New laws are set to come into effect this coming Sunday (November 28th) that will make it illegal to smoke cigarettes or vape while in a car with children as part of the Smoke-free Environments Amendment Act.
The law applies regardless of whether the car is parked or mobile, with children termed as anyone who’s under the age of 18. If caught, those in the car can face either a $50 fine or a court-imposed fine of up to $100.
Smokefree New Zealand cites research showing that 15 per cent of New Zealand’s 15-year-olds are exposed to secondhand smoke in cars. It adds that the 2012-’13 New Zealand Health Survey indicates that children from “more deprived areas” are more likely to be exposed.
According to the 2018 Health Lifestyle Survey, a whopping 95 per cent of New Zealanders support the change. Similar rules have been in place in other countries for years, including Australia.
But that said, there are still fears of non-compliance. Shosha, a vape and hookah specialist, recently commissioned a national study. Interviewing 3700 past and present smokers, it found that driving was “the most common pattern trigger” for eight per cent of respondents.
Addictions Counsellor Leanne French fears that those who smoke and drive with children likely dovetail with the number one most common pattern trigger among smokers from the study; stress. Fifty-nine per cent of respondents said stress was their number one reason for lighting up.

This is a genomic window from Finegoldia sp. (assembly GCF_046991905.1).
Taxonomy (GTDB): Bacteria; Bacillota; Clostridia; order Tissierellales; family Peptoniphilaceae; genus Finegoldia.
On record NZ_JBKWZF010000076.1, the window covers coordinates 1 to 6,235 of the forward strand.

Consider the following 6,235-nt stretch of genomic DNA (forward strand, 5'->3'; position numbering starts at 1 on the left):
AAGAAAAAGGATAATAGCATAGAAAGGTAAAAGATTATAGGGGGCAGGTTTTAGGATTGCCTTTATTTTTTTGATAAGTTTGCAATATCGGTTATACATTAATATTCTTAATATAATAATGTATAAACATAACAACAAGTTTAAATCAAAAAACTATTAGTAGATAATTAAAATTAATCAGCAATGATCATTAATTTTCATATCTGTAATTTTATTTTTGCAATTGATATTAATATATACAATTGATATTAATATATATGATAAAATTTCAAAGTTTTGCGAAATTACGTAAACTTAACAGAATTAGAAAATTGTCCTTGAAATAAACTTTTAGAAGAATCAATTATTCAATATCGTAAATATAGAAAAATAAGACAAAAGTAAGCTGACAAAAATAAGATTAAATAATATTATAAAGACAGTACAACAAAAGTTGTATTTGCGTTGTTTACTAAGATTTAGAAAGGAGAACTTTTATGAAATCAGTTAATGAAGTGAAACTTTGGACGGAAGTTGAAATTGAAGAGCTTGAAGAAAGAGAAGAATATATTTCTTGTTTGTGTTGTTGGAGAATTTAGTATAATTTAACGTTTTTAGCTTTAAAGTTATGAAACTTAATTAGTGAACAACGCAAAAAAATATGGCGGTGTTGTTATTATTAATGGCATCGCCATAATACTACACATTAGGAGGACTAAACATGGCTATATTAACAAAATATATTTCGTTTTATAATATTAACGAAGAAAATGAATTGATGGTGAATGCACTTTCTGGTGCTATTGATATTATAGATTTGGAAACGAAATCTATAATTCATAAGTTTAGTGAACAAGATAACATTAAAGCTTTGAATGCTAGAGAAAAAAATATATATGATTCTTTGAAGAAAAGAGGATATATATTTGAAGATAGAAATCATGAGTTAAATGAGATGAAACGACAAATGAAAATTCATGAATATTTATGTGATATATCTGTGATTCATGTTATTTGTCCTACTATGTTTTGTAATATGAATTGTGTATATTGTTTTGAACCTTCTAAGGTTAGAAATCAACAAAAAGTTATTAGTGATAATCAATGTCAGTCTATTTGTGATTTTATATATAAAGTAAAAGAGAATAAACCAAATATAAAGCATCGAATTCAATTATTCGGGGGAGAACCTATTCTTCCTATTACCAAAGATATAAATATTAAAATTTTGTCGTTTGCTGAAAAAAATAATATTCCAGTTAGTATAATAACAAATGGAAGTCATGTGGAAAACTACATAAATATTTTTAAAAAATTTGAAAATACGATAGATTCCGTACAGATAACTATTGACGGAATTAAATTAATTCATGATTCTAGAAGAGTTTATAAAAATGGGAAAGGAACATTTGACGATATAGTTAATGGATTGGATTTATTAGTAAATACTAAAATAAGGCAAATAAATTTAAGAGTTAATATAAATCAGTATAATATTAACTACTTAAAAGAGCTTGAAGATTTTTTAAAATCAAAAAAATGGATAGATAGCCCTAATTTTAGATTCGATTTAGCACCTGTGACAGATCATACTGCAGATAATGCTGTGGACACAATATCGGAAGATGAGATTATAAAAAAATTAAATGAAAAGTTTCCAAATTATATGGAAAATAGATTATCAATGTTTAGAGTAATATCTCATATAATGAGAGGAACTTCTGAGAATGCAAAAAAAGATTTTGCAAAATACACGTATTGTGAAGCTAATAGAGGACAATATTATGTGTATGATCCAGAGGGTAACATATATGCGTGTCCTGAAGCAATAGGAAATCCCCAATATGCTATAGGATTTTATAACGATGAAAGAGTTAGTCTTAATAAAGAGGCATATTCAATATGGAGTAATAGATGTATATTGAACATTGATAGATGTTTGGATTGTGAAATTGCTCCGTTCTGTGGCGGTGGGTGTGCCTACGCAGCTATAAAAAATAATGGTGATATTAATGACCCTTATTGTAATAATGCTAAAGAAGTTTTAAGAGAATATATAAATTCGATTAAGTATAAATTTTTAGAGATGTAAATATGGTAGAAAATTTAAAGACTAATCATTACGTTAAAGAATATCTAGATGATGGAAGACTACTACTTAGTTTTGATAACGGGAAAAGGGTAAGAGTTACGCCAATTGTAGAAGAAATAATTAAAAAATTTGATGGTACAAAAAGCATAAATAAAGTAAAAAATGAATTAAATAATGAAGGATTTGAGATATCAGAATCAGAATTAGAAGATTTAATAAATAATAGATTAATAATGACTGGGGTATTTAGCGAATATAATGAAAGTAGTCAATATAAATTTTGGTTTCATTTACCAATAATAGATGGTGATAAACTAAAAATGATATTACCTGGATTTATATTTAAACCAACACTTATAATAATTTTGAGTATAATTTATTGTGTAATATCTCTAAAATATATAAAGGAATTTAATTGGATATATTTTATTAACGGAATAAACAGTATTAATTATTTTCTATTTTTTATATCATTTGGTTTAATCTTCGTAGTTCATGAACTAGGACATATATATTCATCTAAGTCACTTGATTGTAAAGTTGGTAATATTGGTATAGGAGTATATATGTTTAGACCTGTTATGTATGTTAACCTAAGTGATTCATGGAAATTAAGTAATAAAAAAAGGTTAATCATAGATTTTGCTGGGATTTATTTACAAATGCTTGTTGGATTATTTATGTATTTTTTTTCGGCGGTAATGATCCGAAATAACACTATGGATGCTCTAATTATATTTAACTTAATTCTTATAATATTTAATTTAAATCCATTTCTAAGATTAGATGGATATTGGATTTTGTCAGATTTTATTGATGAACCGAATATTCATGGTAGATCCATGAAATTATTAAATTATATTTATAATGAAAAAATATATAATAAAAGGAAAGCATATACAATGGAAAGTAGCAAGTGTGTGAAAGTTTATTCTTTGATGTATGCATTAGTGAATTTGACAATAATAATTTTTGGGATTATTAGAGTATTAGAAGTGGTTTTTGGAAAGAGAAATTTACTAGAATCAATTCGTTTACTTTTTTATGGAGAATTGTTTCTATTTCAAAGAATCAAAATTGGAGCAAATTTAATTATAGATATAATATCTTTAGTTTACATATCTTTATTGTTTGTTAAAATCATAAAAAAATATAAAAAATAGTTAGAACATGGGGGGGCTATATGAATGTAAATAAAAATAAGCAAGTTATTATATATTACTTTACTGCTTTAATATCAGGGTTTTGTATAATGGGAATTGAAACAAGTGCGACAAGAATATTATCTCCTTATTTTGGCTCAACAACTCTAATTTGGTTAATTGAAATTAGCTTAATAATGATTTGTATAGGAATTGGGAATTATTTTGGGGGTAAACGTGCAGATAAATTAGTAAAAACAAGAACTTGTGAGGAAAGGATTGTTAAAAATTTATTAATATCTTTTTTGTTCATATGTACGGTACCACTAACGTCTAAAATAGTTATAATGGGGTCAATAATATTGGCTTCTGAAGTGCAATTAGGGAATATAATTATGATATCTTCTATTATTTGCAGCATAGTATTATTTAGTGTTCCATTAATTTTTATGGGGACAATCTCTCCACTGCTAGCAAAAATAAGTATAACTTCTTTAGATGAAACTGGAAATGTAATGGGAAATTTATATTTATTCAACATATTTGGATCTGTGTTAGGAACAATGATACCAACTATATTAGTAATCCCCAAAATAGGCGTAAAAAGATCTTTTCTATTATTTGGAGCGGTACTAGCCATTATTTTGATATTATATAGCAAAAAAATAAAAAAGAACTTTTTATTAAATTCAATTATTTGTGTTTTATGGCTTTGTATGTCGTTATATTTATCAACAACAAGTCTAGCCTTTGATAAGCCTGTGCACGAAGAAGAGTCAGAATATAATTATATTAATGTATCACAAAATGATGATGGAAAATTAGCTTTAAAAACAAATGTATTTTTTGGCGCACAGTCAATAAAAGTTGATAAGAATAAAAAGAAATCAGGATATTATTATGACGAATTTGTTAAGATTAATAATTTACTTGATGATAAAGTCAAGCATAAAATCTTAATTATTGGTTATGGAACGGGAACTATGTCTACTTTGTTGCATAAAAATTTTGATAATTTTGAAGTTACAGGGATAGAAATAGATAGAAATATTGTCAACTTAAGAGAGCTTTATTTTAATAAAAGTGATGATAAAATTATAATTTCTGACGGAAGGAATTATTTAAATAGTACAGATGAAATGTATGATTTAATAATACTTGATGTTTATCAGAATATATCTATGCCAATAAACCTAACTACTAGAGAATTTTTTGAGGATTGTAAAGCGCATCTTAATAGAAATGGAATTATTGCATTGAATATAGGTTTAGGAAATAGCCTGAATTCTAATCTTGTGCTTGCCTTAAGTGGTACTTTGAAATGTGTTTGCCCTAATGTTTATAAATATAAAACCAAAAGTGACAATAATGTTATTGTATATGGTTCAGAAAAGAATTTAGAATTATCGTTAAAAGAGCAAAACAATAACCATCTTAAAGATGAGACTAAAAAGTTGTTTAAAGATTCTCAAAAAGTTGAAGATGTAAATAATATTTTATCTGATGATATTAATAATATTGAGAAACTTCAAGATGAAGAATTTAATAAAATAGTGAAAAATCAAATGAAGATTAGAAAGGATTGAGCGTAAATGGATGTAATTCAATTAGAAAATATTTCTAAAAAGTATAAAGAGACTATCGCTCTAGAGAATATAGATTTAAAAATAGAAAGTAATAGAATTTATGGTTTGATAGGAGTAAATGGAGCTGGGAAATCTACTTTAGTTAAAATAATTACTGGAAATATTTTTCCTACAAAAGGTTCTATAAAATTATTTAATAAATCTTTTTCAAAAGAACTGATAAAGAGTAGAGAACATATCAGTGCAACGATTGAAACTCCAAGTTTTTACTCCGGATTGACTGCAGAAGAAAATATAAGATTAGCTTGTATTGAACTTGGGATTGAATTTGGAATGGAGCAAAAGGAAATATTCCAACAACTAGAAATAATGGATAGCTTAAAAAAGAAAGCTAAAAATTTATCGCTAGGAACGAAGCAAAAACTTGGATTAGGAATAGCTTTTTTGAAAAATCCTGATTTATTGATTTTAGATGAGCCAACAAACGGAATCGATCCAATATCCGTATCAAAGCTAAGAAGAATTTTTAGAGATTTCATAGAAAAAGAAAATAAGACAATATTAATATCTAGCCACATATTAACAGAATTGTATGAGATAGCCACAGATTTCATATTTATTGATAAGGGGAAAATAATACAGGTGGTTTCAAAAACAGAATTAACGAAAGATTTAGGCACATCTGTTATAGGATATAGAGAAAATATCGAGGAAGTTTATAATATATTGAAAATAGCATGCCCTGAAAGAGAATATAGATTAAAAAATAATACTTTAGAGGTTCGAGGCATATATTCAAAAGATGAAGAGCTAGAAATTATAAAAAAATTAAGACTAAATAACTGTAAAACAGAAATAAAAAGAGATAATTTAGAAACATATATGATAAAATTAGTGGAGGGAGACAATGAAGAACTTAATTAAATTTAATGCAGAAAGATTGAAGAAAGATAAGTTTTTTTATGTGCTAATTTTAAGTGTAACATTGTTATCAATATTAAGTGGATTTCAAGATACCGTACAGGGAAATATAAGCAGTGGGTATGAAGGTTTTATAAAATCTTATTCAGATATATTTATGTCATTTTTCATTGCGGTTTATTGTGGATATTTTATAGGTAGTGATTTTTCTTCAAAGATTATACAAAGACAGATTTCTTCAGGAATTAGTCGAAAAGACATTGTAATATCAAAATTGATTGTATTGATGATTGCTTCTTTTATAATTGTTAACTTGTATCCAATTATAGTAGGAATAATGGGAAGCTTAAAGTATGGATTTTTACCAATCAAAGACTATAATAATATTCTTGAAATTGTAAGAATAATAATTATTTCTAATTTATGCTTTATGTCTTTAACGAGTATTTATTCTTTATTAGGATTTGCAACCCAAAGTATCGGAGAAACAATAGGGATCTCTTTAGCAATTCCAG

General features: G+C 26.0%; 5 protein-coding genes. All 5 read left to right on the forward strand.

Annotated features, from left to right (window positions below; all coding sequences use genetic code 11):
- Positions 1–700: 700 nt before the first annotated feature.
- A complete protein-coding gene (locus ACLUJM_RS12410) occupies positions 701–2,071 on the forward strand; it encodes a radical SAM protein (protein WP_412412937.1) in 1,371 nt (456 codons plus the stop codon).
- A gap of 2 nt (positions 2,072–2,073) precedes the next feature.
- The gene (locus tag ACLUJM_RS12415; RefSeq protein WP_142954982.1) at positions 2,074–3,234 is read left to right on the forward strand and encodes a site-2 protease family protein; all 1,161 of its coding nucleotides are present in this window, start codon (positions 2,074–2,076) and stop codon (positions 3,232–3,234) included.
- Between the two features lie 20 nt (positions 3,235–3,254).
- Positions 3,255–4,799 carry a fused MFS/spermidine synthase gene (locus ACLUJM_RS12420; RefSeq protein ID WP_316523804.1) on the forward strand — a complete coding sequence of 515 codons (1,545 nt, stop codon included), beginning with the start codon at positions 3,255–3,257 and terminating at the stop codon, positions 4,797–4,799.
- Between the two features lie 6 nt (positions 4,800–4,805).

“Triggers are made up of the people, places, things and situations that set off an urge to smoke. Driving has been proven to elevate people’s blood pressure, so when you add young children to the mix this can become a much more stressful situation,” says French.
“Any parent of young children knows how difficult it can be driving with kids in the car. There’s arguing, forgotten things, hunger, boredom, mess making, the chance of them being moody, melting down, and asking endless questions, unless you’re the parent of an angel.
“There are also emotional triggers which can make the driver want to reach for a smoke and these include anxiety, anger and even happiness and excitement, children have an inbuilt knack for setting them off at various times.
“Smokers still do need more education and exposure to information to help them understand what the health risks are not only to them, but to their children in order to change their minds more effectively.
“I would suggest they change the car environment, by clearing all smoking items out, including the inbuilt lighter to lessen the automatic nature of the habit. There are also a number of easily accessible online counselling services which can help smokers quit.”